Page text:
God’s Mysterious Ways
by Jeff Curtis
According to the first chapter of Ezra, in about 538 BC, the Persian king Cyrus the Great issued the order that allowed the Jews to return to their own land after they had spent several years in Babylonian captivity. What can we learn about God and His dealings with man from the events of Ezra chapter 1?
God’s Power is Sovereign. Cyrus issued the proclamation that the Jews to return home, but God caused him to do so. This is made clear in the text: “The Lord stirred the spirit of Cyrus king of Persia, so that he sent a proclamation throughout all his kingdom” (1:1). Isaiah had predicted that God would use Cyrus to bring His people home, calling the ruler by name almost two hundred years before Cyrus began his rule (Isaiah 44:28-5:5).
God used Cyrus for His purposes. Did Cyrus know that he was being used by God? Probably not. Even though Cyrus used the personal name of God (“the Lord,” or “Yahweh”;1:2) when he said that the Lord had given him success, he was probably following the customs of his day by referring to the God of Israel as if He were the only God.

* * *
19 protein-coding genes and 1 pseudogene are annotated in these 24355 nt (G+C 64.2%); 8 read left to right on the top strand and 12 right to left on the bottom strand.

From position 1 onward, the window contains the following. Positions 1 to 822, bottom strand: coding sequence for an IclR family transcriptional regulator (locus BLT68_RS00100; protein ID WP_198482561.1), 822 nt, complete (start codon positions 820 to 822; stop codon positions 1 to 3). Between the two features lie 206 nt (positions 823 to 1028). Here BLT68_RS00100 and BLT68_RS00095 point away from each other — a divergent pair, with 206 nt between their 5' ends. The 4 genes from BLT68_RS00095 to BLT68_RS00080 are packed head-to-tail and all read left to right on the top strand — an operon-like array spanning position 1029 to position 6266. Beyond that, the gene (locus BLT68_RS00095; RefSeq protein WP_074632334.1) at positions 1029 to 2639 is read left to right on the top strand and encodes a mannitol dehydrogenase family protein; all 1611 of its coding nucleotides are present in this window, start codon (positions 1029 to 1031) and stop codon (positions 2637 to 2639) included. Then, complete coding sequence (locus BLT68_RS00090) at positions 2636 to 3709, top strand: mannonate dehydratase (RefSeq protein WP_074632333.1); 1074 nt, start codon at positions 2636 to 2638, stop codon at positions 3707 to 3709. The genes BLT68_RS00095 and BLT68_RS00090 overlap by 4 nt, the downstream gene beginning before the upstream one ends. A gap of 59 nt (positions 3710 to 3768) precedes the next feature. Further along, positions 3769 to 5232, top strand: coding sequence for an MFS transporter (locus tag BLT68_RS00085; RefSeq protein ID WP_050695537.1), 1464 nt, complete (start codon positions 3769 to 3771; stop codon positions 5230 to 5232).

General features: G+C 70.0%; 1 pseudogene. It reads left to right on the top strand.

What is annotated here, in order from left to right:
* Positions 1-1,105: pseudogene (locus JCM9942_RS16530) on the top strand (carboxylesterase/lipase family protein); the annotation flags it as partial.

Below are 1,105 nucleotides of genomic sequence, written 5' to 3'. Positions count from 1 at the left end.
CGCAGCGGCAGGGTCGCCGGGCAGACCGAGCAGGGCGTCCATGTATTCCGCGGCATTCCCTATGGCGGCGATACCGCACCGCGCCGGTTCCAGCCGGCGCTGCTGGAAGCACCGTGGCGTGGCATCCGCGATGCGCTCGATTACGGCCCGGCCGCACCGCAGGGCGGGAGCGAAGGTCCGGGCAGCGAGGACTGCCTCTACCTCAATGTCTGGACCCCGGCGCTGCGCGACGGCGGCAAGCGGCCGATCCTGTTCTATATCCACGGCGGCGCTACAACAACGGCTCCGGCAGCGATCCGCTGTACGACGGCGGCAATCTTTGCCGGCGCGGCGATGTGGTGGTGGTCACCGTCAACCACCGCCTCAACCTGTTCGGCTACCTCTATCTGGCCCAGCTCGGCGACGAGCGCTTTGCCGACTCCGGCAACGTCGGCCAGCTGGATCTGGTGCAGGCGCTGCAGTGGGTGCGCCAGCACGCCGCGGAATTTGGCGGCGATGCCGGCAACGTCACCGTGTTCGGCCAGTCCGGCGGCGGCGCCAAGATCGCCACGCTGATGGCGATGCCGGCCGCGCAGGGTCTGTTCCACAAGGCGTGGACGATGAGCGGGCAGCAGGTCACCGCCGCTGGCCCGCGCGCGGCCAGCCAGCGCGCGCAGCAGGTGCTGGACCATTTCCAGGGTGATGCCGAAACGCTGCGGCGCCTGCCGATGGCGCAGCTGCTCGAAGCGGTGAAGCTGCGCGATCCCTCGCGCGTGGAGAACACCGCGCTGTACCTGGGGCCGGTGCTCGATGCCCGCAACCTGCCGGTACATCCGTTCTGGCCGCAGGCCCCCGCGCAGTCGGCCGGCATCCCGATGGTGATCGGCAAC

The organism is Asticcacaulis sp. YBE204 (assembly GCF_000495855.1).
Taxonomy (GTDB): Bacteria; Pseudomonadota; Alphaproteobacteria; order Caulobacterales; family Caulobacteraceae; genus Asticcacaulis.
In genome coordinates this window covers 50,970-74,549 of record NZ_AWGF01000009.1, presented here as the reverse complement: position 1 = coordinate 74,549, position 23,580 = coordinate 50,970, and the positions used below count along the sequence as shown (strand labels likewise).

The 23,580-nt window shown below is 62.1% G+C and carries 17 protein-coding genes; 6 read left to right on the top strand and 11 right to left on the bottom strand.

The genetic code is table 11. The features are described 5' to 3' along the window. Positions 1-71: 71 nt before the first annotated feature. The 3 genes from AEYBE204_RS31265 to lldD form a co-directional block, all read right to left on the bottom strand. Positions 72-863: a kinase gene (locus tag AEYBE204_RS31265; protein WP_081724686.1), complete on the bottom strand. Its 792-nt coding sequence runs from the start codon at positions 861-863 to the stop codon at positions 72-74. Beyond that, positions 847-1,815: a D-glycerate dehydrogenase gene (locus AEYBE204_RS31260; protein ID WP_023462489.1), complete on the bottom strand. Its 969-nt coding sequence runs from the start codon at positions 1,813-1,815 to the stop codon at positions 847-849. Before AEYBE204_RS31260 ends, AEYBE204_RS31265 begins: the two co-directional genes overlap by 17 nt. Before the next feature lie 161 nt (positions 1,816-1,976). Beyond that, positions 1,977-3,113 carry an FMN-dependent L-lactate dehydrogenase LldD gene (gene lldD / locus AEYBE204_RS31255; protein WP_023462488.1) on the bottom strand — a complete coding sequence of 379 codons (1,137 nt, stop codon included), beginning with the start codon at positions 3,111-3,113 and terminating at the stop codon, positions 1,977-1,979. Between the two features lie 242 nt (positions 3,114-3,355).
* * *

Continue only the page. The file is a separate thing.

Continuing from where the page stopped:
Today, Christians can take comfort in knowing that even when evil seems to reign on the earth, God rules over the rulers and allows them to rule only because it suits His purposes. In the end, God is sovereign, His cause will triumph.
God Keeps His Promises. The text says that Cyrus allowed the Jews to return “in order to fulfill the word of the Lord by the mouth of Jeremiah” (1:1; Jer. 29:10). God had promised to bring His people back from captivity in seventy years, and He kept that promise.
This, of course, is a constant characteristic of God. “The promise of the Lord proves true” (2Sam. 22:31; 2Peter 3:9). God kept His promise to Abraham even though twenty-five years passed between the time He made the promise and the time that the promised son Isaac was born. God kept His promise to bring Israel into Canaan, in spite of Israel’s sins. In the same way, we can be sure that God will keep His promises now and in the future.
God accomplishes His purposes. In the case of Cyrus and the Jews, God’s purpose required that the Jews return to their own land. This emphasizes the connection between the land that God gave Israel and the promise to bring the Messiah into the world. When the Messiah came, the purpose was accomplished; therefore, from the New Testament times on, Israel has had no special God-given right to the “Holy Land.”